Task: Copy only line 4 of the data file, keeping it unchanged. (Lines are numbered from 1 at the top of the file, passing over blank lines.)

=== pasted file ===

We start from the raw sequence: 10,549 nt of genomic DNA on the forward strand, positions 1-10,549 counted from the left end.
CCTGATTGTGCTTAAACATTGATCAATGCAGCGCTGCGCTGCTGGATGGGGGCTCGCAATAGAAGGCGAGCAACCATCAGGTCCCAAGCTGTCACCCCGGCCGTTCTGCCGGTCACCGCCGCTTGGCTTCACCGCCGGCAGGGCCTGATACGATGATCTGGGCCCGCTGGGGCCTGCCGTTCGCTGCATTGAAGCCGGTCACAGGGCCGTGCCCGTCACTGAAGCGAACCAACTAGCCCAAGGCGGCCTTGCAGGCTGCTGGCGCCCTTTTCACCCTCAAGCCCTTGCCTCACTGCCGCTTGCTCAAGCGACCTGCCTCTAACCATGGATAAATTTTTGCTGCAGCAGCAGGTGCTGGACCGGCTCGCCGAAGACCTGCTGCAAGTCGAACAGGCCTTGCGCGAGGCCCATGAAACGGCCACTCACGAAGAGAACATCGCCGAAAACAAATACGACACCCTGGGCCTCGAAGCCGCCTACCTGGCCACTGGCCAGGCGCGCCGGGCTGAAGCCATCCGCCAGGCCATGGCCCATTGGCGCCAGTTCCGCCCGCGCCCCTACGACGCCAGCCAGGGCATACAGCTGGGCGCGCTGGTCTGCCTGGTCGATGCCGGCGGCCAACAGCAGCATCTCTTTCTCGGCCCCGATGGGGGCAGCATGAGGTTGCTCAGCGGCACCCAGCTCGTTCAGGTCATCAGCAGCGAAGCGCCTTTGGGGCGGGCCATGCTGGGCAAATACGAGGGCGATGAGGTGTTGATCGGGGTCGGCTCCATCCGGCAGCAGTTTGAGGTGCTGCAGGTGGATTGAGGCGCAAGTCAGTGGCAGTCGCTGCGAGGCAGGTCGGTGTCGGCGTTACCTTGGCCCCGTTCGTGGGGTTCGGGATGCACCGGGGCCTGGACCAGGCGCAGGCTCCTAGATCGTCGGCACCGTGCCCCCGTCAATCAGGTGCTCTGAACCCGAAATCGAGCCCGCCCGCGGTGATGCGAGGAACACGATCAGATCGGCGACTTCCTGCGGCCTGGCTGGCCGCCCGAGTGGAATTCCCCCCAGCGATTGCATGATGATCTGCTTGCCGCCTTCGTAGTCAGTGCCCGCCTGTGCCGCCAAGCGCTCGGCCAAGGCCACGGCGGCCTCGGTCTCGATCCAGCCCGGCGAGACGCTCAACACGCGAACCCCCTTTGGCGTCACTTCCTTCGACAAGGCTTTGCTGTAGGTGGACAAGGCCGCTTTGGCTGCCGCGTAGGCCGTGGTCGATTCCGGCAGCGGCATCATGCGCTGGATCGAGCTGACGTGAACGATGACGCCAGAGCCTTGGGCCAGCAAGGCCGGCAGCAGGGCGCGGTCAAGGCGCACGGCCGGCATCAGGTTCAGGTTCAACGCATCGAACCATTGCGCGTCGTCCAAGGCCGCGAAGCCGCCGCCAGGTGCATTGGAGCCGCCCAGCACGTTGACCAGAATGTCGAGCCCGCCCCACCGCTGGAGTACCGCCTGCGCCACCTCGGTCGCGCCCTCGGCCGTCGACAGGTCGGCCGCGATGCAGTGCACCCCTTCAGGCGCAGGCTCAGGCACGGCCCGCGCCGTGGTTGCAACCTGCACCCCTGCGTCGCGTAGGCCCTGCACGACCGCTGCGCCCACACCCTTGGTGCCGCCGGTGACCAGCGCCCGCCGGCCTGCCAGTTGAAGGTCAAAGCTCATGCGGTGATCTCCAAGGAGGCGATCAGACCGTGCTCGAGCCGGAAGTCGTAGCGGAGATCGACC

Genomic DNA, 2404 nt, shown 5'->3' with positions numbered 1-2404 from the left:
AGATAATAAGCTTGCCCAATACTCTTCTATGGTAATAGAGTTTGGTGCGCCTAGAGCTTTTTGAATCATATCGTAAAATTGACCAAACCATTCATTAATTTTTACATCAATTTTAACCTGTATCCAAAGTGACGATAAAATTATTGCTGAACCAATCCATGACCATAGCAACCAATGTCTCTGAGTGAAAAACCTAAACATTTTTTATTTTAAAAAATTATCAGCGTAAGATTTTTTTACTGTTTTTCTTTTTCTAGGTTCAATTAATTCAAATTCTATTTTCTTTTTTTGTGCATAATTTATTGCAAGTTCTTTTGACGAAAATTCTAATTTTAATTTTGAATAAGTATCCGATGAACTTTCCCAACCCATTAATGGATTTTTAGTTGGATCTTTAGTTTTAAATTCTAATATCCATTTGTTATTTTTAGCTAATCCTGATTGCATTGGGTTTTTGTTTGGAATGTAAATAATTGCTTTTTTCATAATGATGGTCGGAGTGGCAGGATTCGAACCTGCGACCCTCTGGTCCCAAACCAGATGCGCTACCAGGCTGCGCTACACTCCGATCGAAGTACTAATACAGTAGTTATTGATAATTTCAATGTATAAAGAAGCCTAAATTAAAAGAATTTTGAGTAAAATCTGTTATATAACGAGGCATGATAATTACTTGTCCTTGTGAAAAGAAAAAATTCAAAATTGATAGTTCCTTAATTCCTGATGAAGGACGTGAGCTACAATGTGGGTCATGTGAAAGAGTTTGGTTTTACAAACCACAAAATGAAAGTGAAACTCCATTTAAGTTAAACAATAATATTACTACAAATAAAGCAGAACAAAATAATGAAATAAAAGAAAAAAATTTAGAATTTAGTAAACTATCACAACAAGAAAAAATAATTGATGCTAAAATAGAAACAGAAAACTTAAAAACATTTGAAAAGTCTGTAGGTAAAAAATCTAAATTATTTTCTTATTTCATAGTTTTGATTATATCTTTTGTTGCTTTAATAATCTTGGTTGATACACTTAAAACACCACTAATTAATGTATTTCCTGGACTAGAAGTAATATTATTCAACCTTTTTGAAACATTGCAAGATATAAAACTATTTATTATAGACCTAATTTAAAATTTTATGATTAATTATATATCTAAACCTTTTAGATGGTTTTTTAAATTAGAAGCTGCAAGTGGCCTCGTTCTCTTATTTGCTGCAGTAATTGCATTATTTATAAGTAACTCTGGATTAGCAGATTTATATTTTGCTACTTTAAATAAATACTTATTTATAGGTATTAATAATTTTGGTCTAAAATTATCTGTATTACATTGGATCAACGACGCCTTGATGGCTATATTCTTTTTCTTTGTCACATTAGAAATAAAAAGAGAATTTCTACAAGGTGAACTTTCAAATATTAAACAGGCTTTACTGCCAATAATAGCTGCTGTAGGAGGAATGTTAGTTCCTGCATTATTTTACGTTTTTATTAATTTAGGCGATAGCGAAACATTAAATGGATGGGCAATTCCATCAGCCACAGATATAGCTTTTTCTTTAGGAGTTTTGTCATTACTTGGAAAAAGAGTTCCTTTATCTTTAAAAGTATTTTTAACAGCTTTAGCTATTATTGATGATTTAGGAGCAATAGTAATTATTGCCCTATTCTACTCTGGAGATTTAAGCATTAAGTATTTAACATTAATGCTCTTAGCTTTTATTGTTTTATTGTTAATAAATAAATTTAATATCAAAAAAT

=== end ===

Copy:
AGATAATAAGCTTGCCCAATACTCTTCTATGGTAATAGAGTTTGGTGCGCCTAGAGCTTTTTGAATCATATCGTAAAATTGACCAAACCATTCATTAATTTTTACATCAATTTTAACCTGTATCCAAAGTGACGATAAAATTATTGCTGAACCAATCCATGACCATAGCAACCAATGTCTCTGAGTGAAAAACCTAAACATTTTTTATTTTAAAAAATTATCAGCGTAAGATTTTTTTACTGTTTTTCTTTTTCTAGGTTCAATTAATTCAAATTCTATTTTCTTTTTTTGTGCATAATTTATTGCAAGTTCTTTTGACGAAAATTCTAATTTTAATTTTGAATAAGTATCCGATGAACTTTCCCAACCCATTAATGGATTTTTAGTTGGATCTTTAGTTTTAAATTCTAATATCCATTTGTTATTTTTAGCTAATCCTGATTGCATTGGGTTTTTGTTTGGAATGTAAATAATTGCTTTTTTCATAATGATGGTCGGAGTGGCAGGATTCGAACCTGCGACCCTCTGGTCCCAAACCAGATGCGCTACCAGGCTGCGCTACACTCCGATCGAAGTACTAATACAGTAGTTATTGATAATTTCAATGTATAAAGAAGCCTAAATTAAAAGAATTTTGAGTAAAATCTGTTATATAACGAGGCATGATAATTACTTGTCCTTGTGAAAAGAAAAAATTCAAAATTGATAGTTCCTTAATTCCTGATGAAGGACGTGAGCTACAATGTGGGTCATGTGAAAGAGTTTGGTTTTACAAACCACAAAATGAAAGTGAAACTCCATTTAAGTTAAACAATAATATTACTACAAATAAAGCAGAACAAAATAATGAAATAAAAGAAAAAAATTTAGAATTTAGTAAACTATCACAACAAGAAAAAATAATTGATGCTAAAATAGAAACAGAAAACTTAAAAACATTTGAAAAGTCTGTAGGTAAAAAATCTAAATTATTTTCTTATTTCATAGTTTTGATTATATCTTTTGTTGCTTTAATAATCTTGGTTGATACACTTAAAACACCACTAATTAATGTATTTCCTGGACTAGAAGTAATATTATTCAACCTTTTTGAAACATTGCAAGATATAAAACTATTTATTATAGACCTAATTTAAAATTTTATGATTAATTATATATCTAAACCTTTTAGATGGTTTTTTAAATTAGAAGCTGCAAGTGGCCTCGTTCTCTTATTTGCTGCAGTAATTGCATTATTTATAAGTAACTCTGGATTAGCAGATTTATATTTTGCTACTTTAAATAAATACTTATTTATAGGTATTAATAATTTTGGTCTAAAATTATCTGTATTACATTGGATCAACGACGCCTTGATGGCTATATTCTTTTTCTTTGTCACATTAGAAATAAAAAGAGAATTTCTACAAGGTGAACTTTCAAATATTAAACAGGCTTTACTGCCAATAATAGCTGCTGTAGGAGGAATGTTAGTTCCTGCATTATTTTACGTTTTTATTAATTTAGGCGATAGCGAAACATTAAATGGATGGGCAATTCCATCAGCCACAGATATAGCTTTTTCTTTAGGAGTTTTGTCATTACTTGGAAAAAGAGTTCCTTTATCTTTAAAAGTATTTTTAACAGCTTTAGCTATTATTGATGATTTAGGAGCAATAGTAATTATTGCCCTATTCTACTCTGGAGATTTAAGCATTAAGTATTTAACATTAATGCTCTTAGCTTTTATTGTTTTATTGTTAATAAATAAATTTAATATCAAAAAAT